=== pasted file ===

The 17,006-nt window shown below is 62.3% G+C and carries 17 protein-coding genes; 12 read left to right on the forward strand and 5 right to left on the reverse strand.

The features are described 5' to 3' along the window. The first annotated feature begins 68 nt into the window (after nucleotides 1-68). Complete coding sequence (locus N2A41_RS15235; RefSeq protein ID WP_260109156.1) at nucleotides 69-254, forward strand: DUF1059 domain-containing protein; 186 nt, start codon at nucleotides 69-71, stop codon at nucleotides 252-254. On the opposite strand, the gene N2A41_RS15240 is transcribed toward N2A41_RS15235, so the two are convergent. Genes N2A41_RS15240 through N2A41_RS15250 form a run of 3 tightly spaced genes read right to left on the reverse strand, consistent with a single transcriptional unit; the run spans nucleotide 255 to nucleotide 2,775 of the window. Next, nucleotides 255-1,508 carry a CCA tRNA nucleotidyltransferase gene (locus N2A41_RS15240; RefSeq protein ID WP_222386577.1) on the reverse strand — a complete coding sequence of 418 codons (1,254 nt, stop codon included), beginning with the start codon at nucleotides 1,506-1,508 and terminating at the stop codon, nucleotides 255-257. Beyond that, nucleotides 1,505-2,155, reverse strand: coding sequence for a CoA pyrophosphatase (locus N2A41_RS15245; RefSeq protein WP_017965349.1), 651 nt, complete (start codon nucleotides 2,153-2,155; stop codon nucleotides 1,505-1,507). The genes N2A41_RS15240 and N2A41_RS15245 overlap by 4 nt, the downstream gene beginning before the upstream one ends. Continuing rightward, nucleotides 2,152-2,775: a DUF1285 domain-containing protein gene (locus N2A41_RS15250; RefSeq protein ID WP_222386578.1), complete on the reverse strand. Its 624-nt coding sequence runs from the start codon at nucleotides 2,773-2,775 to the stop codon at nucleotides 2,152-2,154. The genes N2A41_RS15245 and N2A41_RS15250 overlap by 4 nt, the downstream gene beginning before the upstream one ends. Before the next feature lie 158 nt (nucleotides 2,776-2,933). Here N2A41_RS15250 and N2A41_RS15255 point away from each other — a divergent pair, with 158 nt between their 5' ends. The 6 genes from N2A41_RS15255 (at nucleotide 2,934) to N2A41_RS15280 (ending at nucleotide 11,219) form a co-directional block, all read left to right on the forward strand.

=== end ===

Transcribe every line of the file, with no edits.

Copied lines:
The 17,006-nt window shown below is 62.3% G+C and carries 17 protein-coding genes; 12 read left to right on the forward strand and 5 right to left on the reverse strand.

The features are described 5' to 3' along the window. The first annotated feature begins 68 nt into the window (after nucleotides 1-68). Complete coding sequence (locus N2A41_RS15235; RefSeq protein ID WP_260109156.1) at nucleotides 69-254, forward strand: DUF1059 domain-containing protein; 186 nt, start codon at nucleotides 69-71, stop codon at nucleotides 252-254. On the opposite strand, the gene N2A41_RS15240 is transcribed toward N2A41_RS15235, so the two are convergent. Genes N2A41_RS15240 through N2A41_RS15250 form a run of 3 tightly spaced genes read right to left on the reverse strand, consistent with a single transcriptional unit; the run spans nucleotide 255 to nucleotide 2,775 of the window. Next, nucleotides 255-1,508 carry a CCA tRNA nucleotidyltransferase gene (locus N2A41_RS15240; RefSeq protein ID WP_222386577.1) on the reverse strand — a complete coding sequence of 418 codons (1,254 nt, stop codon included), beginning with the start codon at nucleotides 1,506-1,508 and terminating at the stop codon, nucleotides 255-257. Beyond that, nucleotides 1,505-2,155, reverse strand: coding sequence for a CoA pyrophosphatase (locus N2A41_RS15245; RefSeq protein WP_017965349.1), 651 nt, complete (start codon nucleotides 2,153-2,155; stop codon nucleotides 1,505-1,507). The genes N2A41_RS15240 and N2A41_RS15245 overlap by 4 nt, the downstream gene beginning before the upstream one ends. Continuing rightward, nucleotides 2,152-2,775: a DUF1285 domain-containing protein gene (locus N2A41_RS15250; RefSeq protein ID WP_222386578.1), complete on the reverse strand. Its 624-nt coding sequence runs from the start codon at nucleotides 2,773-2,775 to the stop codon at nucleotides 2,152-2,154. The genes N2A41_RS15245 and N2A41_RS15250 overlap by 4 nt, the downstream gene beginning before the upstream one ends. Before the next feature lie 158 nt (nucleotides 2,776-2,933). Here N2A41_RS15250 and N2A41_RS15255 point away from each other — a divergent pair, with 158 nt between their 5' ends. The 6 genes from N2A41_RS15255 (at nucleotide 2,934) to N2A41_RS15280 (ending at nucleotide 11,219) form a co-directional block, all read left to right on the forward strand.